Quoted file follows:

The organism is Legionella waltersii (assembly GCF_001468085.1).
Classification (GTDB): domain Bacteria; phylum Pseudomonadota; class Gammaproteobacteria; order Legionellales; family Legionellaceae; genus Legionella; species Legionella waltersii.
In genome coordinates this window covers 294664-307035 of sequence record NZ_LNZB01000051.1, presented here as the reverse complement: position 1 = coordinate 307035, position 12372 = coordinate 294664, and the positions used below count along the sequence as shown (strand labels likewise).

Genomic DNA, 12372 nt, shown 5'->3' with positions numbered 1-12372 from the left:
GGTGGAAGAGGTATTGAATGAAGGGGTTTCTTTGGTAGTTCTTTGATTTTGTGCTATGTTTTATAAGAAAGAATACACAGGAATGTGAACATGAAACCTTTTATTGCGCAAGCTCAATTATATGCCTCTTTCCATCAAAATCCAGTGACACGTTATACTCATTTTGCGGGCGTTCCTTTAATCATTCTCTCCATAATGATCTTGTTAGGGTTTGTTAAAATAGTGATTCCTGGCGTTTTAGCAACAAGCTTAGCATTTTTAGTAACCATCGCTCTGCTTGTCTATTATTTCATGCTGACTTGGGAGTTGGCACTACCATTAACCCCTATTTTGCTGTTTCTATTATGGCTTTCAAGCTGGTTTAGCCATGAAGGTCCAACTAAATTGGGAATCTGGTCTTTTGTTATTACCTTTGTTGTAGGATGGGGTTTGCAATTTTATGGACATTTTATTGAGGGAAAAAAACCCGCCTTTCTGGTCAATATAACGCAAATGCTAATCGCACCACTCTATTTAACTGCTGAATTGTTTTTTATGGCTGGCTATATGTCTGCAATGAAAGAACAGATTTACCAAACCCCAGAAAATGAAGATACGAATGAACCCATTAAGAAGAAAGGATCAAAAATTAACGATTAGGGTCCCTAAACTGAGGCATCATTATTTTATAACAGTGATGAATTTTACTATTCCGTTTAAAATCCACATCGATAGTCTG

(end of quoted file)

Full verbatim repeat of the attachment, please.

The organism is Legionella waltersii (assembly GCF_001468085.1).
Classification (GTDB): domain Bacteria; phylum Pseudomonadota; class Gammaproteobacteria; order Legionellales; family Legionellaceae; genus Legionella; species Legionella waltersii.
In genome coordinates this window covers 294664-307035 of sequence record NZ_LNZB01000051.1, presented here as the reverse complement: position 1 = coordinate 307035, position 12372 = coordinate 294664, and the positions used below count along the sequence as shown (strand labels likewise).

Genomic DNA, 12372 nt, shown 5'->3' with positions numbered 1-12372 from the left:
GGTGGAAGAGGTATTGAATGAAGGGGTTTCTTTGGTAGTTCTTTGATTTTGTGCTATGTTTTATAAGAAAGAATACACAGGAATGTGAACATGAAACCTTTTATTGCGCAAGCTCAATTATATGCCTCTTTCCATCAAAATCCAGTGACACGTTATACTCATTTTGCGGGCGTTCCTTTAATCATTCTCTCCATAATGATCTTGTTAGGGTTTGTTAAAATAGTGATTCCTGGCGTTTTAGCAACAAGCTTAGCATTTTTAGTAACCATCGCTCTGCTTGTCTATTATTTCATGCTGACTTGGGAGTTGGCACTACCATTAACCCCTATTTTGCTGTTTCTATTATGGCTTTCAAGCTGGTTTAGCCATGAAGGTCCAACTAAATTGGGAATCTGGTCTTTTGTTATTACCTTTGTTGTAGGATGGGGTTTGCAATTTTATGGACATTTTATTGAGGGAAAAAAACCCGCCTTTCTGGTCAATATAACGCAAATGCTAATCGCACCACTCTATTTAACTGCTGAATTGTTTTTTATGGCTGGCTATATGTCTGCAATGAAAGAACAGATTTACCAAACCCCAGAAAATGAAGATACGAATGAACCCATTAAGAAGAAAGGATCAAAAATTAACGATTAGGGTCCCTAAACTGAGGCATCATTATTTTATAACAGTGATGAATTTTACTATTCCGTTTAAAATCCACATCGATAGTCTG